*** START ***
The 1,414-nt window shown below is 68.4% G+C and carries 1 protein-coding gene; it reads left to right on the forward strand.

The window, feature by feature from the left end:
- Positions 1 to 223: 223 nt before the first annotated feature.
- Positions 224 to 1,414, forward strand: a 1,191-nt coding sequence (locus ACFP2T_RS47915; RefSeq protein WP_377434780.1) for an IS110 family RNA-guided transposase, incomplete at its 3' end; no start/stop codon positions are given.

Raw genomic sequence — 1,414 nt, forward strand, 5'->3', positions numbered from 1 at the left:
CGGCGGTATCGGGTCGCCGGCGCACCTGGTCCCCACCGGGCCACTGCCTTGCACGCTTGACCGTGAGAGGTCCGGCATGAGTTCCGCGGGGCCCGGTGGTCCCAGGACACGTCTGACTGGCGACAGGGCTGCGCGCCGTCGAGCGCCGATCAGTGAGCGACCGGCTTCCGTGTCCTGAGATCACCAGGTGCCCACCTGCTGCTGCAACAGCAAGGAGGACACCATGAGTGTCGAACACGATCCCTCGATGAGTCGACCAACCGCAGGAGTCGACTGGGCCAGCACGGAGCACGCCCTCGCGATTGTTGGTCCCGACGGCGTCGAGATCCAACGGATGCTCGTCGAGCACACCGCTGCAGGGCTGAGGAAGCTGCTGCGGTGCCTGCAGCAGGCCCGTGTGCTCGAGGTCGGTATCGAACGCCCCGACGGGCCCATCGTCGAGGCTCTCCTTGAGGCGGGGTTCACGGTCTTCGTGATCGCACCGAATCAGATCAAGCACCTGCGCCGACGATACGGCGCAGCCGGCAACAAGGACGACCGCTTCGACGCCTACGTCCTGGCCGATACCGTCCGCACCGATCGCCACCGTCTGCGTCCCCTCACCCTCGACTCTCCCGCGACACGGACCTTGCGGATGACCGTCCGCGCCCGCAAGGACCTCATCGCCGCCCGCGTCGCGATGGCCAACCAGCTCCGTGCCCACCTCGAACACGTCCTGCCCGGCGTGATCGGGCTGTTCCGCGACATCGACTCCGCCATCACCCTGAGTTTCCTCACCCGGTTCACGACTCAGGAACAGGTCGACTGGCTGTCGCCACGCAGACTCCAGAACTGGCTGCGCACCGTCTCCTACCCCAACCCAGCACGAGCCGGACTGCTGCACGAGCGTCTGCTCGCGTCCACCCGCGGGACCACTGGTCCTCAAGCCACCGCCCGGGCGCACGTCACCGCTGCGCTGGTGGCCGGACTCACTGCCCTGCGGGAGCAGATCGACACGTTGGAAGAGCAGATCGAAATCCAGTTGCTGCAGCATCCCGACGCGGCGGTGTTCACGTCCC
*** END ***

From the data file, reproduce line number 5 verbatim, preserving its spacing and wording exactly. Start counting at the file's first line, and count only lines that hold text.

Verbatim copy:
Raw genomic sequence — 1,414 nt, forward strand, 5'->3', positions numbered from 1 at the left: